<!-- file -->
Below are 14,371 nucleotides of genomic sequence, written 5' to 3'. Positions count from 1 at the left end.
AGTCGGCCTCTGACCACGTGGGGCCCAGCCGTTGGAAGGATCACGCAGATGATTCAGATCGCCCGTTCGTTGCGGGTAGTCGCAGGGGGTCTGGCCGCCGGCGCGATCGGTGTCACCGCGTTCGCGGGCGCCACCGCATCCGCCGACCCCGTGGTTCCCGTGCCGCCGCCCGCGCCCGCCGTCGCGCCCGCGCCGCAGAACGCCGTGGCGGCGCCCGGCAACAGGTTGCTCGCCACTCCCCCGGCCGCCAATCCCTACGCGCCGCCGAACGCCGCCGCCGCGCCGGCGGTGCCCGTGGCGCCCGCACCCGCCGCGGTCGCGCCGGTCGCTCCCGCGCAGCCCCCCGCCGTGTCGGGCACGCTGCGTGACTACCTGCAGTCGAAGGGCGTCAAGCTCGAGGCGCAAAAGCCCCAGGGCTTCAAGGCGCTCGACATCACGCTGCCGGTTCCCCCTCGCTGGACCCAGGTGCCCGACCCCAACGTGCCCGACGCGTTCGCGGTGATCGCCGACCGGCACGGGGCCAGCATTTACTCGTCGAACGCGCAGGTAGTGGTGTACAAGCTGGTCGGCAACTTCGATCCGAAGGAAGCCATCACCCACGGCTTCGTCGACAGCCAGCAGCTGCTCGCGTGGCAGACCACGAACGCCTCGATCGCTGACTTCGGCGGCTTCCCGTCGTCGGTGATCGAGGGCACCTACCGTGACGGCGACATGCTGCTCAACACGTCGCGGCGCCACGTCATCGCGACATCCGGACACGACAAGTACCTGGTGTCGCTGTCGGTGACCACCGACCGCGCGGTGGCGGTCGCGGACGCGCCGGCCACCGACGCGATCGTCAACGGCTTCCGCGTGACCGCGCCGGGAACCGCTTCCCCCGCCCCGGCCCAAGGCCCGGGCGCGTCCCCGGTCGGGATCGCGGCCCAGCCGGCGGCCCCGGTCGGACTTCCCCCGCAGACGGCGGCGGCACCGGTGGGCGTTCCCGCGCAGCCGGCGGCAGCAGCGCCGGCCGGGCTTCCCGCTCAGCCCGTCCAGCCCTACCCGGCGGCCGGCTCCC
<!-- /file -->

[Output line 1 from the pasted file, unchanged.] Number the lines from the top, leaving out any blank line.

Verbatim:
Below are 14,371 nucleotides of genomic sequence, written 5' to 3'. Positions count from 1 at the left end.